In this war, Christians — and all of us — have a moral responsibility to support a civilized nation's fight against barbarism. Israel must eradicate a terrorist group, Hamas, just as we confronted ISIS. Then all of us need to contain the real mastermind behind such groups, the genocidal regime of Iran. Unfortunately, there is no other viable solution if we wish to preserve the West.
Eugene Kontorovich: No go, Joe: Putting the UN in charge of Gaza would be a sick joke
The Biden administration is pressuring Israel to define its plan for “the day after.”

This is a bit like demanding America have a plan for postwar Japan weeks after Pearl Harbor.

But worse, Washington insists the end goal of Israel’s war be the establishment of a Palestinian state.

Understanding how unlikely Israel is to accept this suicidal proposal, Secretary of State Antony Blinken suggests it turn Gaza over to a United Nations peacekeeping force or other multinational presence.

President Biden just called for the “international community” to provide “interim security measures.”

The United Nations Interim Force in Lebanon literally has “interim” in its name and has been failing at its job since 1978.

The idea of international forces in Gaza repeats decades of mistakes.

In every single case, UN forces and agencies failed to provide Israel any security and were coopted and used by its enemies.

After 1956’s Suez War, the Security Council created the United Nations Emergency Force to keep the peace on Israel’s border with Egypt.

Right before the Six-Day War a decade later, Egypt demanded the peacekeepers leave — and they obliged.

The UN Truce Supervision Organization, a Jerusalem-based force, fled when the Jordanians attacked Israel during that war, but the mission remains today, publishing reports critical of Israel and using its diplomatic plates to gum up parking in Jerusalem.

The UN Disengagement Observer Force was created after 1973’s Yom Kippur War to keep the Syrian front quiet.

When Islamist militias moved into the demilitarized zone during the Syrian Civil War, the international forces predictably responded by pulling their troops out.

Then there’s that United Nations Interim Force in Lebanon, which did nothing to prevent the Palestine Liberation Organization’s and then Hezbollah’s innumerable attacks on Israel, leading to two wars.

After 2006’s Second Lebanon War, it was used again as diplomatic fig leaf to bring about an Israeli withdrawal.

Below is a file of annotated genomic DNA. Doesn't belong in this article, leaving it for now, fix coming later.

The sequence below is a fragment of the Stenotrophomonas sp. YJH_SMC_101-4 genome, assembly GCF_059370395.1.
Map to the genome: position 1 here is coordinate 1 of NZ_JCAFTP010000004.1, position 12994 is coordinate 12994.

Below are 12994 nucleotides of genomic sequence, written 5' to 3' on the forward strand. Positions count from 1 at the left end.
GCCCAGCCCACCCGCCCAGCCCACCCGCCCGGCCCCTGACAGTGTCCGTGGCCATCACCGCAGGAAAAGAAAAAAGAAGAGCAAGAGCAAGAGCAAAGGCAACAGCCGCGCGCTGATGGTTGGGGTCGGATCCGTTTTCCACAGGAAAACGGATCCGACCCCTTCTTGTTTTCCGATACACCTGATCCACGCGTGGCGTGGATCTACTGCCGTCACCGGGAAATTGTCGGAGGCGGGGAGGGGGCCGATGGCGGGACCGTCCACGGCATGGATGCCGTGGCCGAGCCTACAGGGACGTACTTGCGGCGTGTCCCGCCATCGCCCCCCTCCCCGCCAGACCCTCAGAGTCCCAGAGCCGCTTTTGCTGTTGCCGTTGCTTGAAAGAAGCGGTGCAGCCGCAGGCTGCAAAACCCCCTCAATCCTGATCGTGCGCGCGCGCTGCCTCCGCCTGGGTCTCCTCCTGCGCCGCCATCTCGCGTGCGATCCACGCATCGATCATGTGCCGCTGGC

Netanyahu: Israel Did Not Enter Gaza to Hand It Over to the Palestinian Authority
Israel has no intention of handing Gaza over to the PA once the war is over, Prime Minister Benjamin Netanyahu said on Saturday night as he rebuffed U.S. pressure to do so. "The Palestinian Authority in its current form is not able to take responsibility for Gaza," Netanyahu said. "After we fought and did all this, how could we hand it over to them?"

He noted that PA President Mahmoud Abbas has yet to condemn the Oct. 7 massacre, which sparked the Gaza war, adding that there are Palestinian ministers who are celebrating the event. Moreover, the PA has a policy of paying monthly stipends to terrorists and their families, Netanyahu said, adding that it also educates its children to hate Jews.

Netanyahu recalled that after the IDF withdrew from Gaza in 2005, it handed it over to the PA, which was then ousted by Hamas in a violent coup in 2007. "They [the PA] were already there, they were given Gaza and what happened? They were destroyed and chased out of there in less than a year....It is impossible to put in Gaza an authority that supports terror, abets terror, and pays terrorists."

"There is another condition that I set for the day after: the IDF will have complete freedom of action in Gaza against any threat. Only in this way will we guarantee the demilitarization of Gaza." He added that Israel would only agree to a temporary ceasefire in exchange for the return of all the hostages.


On World Children’s Day, Israeli group urges global action to free kids held in Gaza
The Israeli Association for Early Childhood launched a video campaign to spread awareness of the some 40 children and babies held hostage by terrorists in the Gaza Strip, as the global community marked World Children’s Day on Monday.

The association posted a clip of superhero toys, each draped in a flag of the United States, Germany, Argentina, and Japan, calling those nations to “wake up” and help “bring my hero home.”

Below them is a child draped in an Israeli flag, representing a young captive held inside one of the terrorists’ tunnels, with the caption “Bring our children home.”

“Wake up world! When your children dream of superheroes, our children were kidnapped to Gaza by Hamas-ISIS and dream of freedom and their basic rights!” a text on the video reads, likening the Palestinian terror group’s atrocities to those committed by Islamic State during its rampage across the Middle East almost a decade ago.

In a statement, the association said that Monday was a “day (of no) rights (and no) children” as the hostages were held in the enclave.